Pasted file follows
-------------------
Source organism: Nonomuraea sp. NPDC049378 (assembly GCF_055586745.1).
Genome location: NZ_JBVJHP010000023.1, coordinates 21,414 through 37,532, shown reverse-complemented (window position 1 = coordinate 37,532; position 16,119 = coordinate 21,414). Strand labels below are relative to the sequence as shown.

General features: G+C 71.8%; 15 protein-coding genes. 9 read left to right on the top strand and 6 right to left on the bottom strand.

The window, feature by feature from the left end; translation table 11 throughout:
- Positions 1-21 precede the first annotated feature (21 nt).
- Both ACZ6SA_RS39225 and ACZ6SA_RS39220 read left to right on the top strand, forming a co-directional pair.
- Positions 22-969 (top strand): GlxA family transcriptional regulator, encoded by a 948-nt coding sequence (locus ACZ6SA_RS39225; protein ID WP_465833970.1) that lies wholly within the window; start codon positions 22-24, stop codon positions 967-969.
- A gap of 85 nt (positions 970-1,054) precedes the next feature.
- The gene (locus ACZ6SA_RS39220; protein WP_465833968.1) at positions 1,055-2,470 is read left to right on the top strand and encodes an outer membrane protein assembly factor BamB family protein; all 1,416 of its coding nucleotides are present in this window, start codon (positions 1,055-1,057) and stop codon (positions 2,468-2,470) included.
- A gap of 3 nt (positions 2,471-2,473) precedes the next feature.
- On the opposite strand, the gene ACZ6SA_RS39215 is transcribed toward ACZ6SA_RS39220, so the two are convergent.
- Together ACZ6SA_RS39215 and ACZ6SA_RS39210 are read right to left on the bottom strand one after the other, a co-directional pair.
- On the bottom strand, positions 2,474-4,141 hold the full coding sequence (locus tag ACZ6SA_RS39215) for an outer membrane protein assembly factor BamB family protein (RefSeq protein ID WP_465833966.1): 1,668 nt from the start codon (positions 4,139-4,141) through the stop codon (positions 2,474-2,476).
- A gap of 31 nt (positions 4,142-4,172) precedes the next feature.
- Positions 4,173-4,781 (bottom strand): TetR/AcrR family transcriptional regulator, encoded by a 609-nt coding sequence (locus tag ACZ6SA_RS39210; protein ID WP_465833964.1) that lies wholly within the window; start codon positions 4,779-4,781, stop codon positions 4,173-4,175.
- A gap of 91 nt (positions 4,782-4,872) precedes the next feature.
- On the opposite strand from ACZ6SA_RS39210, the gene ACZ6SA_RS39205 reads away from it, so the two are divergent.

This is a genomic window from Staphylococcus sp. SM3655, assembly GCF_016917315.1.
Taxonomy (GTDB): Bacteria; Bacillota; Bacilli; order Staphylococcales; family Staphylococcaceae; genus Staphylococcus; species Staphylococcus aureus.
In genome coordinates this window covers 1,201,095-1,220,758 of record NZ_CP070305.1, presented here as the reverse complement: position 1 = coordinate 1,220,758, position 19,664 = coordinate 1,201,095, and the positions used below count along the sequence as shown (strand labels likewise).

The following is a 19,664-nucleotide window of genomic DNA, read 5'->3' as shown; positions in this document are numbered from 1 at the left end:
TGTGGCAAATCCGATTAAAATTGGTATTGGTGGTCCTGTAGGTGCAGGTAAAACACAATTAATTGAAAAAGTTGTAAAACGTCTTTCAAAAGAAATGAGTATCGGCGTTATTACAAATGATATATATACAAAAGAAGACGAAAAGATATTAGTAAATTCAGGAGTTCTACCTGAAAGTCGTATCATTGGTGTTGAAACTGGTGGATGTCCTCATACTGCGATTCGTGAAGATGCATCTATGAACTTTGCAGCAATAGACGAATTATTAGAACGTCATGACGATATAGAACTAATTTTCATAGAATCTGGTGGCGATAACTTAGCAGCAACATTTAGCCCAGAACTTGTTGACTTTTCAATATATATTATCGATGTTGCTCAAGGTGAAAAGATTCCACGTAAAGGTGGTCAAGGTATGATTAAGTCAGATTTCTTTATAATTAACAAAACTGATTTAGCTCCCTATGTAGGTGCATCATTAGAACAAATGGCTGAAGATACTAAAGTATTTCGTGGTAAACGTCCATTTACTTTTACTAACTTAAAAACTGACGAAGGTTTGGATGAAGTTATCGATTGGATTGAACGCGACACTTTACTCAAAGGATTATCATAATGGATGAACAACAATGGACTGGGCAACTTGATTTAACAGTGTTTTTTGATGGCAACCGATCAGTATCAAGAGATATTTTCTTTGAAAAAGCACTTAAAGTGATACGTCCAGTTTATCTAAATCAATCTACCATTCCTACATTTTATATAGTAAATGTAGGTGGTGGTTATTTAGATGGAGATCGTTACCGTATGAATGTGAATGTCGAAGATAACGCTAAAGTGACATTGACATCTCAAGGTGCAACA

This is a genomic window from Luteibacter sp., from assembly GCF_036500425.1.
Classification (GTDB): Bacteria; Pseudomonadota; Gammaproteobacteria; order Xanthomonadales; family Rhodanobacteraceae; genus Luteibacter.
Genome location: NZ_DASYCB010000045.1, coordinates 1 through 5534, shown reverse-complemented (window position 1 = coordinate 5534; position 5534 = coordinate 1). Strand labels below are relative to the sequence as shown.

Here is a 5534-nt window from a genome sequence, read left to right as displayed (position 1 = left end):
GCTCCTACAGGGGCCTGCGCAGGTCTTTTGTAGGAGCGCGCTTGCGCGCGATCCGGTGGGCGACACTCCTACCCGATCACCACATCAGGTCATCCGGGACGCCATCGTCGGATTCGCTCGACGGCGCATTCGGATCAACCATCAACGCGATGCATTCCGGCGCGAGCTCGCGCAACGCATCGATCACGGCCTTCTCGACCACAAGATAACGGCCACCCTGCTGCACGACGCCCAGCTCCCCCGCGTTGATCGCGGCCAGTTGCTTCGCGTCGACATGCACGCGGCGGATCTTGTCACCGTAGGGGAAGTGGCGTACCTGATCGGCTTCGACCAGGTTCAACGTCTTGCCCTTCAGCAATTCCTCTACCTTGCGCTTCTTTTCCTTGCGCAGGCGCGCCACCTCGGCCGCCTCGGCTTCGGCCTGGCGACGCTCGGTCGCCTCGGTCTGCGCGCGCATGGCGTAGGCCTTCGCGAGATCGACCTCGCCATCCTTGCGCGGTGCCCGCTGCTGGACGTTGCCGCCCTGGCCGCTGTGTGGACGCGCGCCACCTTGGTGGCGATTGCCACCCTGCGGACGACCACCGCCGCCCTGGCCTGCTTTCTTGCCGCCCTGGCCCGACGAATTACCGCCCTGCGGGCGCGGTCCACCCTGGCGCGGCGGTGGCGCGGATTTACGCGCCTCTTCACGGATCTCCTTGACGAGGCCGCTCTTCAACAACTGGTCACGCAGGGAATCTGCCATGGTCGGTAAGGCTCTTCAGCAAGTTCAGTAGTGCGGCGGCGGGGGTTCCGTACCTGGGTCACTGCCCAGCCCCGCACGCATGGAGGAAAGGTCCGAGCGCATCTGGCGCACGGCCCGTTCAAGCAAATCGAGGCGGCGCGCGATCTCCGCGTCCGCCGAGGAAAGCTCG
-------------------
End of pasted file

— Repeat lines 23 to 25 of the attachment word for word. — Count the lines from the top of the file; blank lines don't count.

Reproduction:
This is a genomic window from Luteibacter sp., from assembly GCF_036500425.1.
Classification (GTDB): Bacteria; Pseudomonadota; Gammaproteobacteria; order Xanthomonadales; family Rhodanobacteraceae; genus Luteibacter.
Genome location: NZ_DASYCB010000045.1, coordinates 1 through 5534, shown reverse-complemented (window position 1 = coordinate 5534; position 5534 = coordinate 1). Strand labels below are relative to the sequence as shown.